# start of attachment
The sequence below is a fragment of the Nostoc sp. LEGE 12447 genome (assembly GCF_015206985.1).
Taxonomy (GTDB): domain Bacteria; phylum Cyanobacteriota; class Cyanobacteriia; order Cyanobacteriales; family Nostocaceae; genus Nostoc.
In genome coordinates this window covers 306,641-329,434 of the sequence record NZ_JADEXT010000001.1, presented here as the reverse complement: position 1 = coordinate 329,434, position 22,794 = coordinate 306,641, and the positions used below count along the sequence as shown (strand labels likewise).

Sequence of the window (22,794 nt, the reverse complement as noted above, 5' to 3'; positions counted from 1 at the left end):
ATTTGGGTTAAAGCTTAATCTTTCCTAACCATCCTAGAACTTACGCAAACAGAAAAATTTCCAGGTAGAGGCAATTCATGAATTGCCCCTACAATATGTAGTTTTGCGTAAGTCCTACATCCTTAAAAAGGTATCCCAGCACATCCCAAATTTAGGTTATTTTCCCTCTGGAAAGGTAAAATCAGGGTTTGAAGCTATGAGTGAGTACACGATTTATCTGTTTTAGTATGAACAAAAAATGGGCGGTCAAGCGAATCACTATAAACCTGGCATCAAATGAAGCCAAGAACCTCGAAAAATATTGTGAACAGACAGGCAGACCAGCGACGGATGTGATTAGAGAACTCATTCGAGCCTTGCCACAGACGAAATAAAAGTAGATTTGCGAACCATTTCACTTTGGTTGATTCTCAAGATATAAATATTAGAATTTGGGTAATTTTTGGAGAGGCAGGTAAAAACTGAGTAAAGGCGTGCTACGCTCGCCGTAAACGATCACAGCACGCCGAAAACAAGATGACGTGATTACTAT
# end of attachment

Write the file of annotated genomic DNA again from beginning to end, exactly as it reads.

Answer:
The sequence below is a fragment of the Nostoc sp. LEGE 12447 genome (assembly GCF_015206985.1).
Taxonomy (GTDB): domain Bacteria; phylum Cyanobacteriota; class Cyanobacteriia; order Cyanobacteriales; family Nostocaceae; genus Nostoc.
In genome coordinates this window covers 306,641-329,434 of the sequence record NZ_JADEXT010000001.1, presented here as the reverse complement: position 1 = coordinate 329,434, position 22,794 = coordinate 306,641, and the positions used below count along the sequence as shown (strand labels likewise).

Sequence of the window (22,794 nt, the reverse complement as noted above, 5' to 3'; positions counted from 1 at the left end):
ATTTGGGTTAAAGCTTAATCTTTCCTAACCATCCTAGAACTTACGCAAACAGAAAAATTTCCAGGTAGAGGCAATTCATGAATTGCCCCTACAATATGTAGTTTTGCGTAAGTCCTACATCCTTAAAAAGGTATCCCAGCACATCCCAAATTTAGGTTATTTTCCCTCTGGAAAGGTAAAATCAGGGTTTGAAGCTATGAGTGAGTACACGATTTATCTGTTTTAGTATGAACAAAAAATGGGCGGTCAAGCGAATCACTATAAACCTGGCATCAAATGAAGCCAAGAACCTCGAAAAATATTGTGAACAGACAGGCAGACCAGCGACGGATGTGATTAGAGAACTCATTCGAGCCTTGCCACAGACGAAATAAAAGTAGATTTGCGAACCATTTCACTTTGGTTGATTCTCAAGATATAAATATTAGAATTTGGGTAATTTTTGGAGAGGCAGGTAAAAACTGAGTAAAGGCGTGCTACGCTCGCCGTAAACGATCACAGCACGCCGAAAACAAGATGACGTGATTACTAT